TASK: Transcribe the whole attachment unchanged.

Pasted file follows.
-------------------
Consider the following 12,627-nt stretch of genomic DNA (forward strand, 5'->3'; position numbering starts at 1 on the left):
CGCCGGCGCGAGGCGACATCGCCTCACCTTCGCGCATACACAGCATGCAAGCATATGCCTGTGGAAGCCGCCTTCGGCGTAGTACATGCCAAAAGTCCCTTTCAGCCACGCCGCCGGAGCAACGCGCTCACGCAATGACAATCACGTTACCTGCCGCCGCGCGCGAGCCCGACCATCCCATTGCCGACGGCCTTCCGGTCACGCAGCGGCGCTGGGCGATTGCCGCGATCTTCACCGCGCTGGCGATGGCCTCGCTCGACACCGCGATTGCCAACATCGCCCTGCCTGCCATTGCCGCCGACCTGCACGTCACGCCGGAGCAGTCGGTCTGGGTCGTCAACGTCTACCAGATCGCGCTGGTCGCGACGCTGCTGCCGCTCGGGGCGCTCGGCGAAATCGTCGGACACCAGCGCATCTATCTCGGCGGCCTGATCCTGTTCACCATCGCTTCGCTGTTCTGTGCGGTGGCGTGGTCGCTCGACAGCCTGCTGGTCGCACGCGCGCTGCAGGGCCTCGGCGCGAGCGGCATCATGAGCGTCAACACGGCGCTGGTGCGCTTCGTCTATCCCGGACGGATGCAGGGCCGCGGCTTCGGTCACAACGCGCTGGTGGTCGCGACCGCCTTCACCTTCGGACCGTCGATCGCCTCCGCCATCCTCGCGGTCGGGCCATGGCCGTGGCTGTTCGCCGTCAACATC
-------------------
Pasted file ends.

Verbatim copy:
Consider the following 12,627-nt stretch of genomic DNA (forward strand, 5'->3'; position numbering starts at 1 on the left):
CGCCGGCGCGAGGCGACATCGCCTCACCTTCGCGCATACACAGCATGCAAGCATATGCCTGTGGAAGCCGCCTTCGGCGTAGTACATGCCAAAAGTCCCTTTCAGCCACGCCGCCGGAGCAACGCGCTCACGCAATGACAATCACGTTACCTGCCGCCGCGCGCGAGCCCGACCATCCCATTGCCGACGGCCTTCCGGTCACGCAGCGGCGCTGGGCGATTGCCGCGATCTTCACCGCGCTGGCGATGGCCTCGCTCGACACCGCGATTGCCAACATCGCCCTGCCTGCCATTGCCGCCGACCTGCACGTCACGCCGGAGCAGTCGGTCTGGGTCGTCAACGTCTACCAGATCGCGCTGGTCGCGACGCTGCTGCCGCTCGGGGCGCTCGGCGAAATCGTCGGACACCAGCGCATCTATCTCGGCGGCCTGATCCTGTTCACCATCGCTTCGCTGTTCTGTGCGGTGGCGTGGTCGCTCGACAGCCTGCTGGTCGCACGCGCGCTGCAGGGCCTCGGCGCGAGCGGCATCATGAGCGTCAACACGGCGCTGGTGCGCTTCGTCTATCCCGGACGGATGCAGGGCCGCGGCTTCGGTCACAACGCGCTGGTGGTCGCGACCGCCTTCACCTTCGGACCGTCGATCGCCTCCGCCATCCTCGCGGTCGGGCCATGGCCGTGGCTGTTCGCCGTCAACATC